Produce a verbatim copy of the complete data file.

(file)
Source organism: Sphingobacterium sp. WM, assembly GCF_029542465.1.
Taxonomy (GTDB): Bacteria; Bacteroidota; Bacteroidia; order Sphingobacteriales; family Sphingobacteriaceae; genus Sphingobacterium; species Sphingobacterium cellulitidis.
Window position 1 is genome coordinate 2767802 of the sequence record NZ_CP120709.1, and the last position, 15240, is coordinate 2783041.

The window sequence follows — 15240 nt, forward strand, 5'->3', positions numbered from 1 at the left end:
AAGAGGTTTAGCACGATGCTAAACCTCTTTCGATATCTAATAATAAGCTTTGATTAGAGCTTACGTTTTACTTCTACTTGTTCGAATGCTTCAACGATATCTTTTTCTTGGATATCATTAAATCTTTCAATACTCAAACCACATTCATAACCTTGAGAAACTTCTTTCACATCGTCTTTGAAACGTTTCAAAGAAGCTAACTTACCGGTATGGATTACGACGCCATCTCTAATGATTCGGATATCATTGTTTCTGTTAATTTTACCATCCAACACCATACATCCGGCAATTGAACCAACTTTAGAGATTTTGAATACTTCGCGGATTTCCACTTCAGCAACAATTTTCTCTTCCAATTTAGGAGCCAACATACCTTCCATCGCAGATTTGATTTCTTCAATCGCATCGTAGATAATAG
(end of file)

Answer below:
Source organism: Sphingobacterium sp. WM, assembly GCF_029542465.1.
Taxonomy (GTDB): Bacteria; Bacteroidota; Bacteroidia; order Sphingobacteriales; family Sphingobacteriaceae; genus Sphingobacterium; species Sphingobacterium cellulitidis.
Window position 1 is genome coordinate 2767802 of the sequence record NZ_CP120709.1, and the last position, 15240, is coordinate 2783041.

The window sequence follows — 15240 nt, forward strand, 5'->3', positions numbered from 1 at the left end:
AAGAGGTTTAGCACGATGCTAAACCTCTTTCGATATCTAATAATAAGCTTTGATTAGAGCTTACGTTTTACTTCTACTTGTTCGAATGCTTCAACGATATCTTTTTCTTGGATATCATTAAATCTTTCAATACTCAAACCACATTCATAACCTTGAGAAACTTCTTTCACATCGTCTTTGAAACGTTTCAAAGAAGCTAACTTACCGGTATGGATTACGACGCCATCTCTAATGATTCGGATATCATTGTTTCTGTTAATTTTACCATCCAACACCATACATCCGGCAATTGAACCAACTTTAGAGATTTTGAATACTTCGCGGATTTCCACTTCAGCAACAATTTTCTCTTCCAATTTAGGAGCCAACATACCTTCCATCGCAGATTTGATTTCTTCAATCGCATCGTAGATAATAG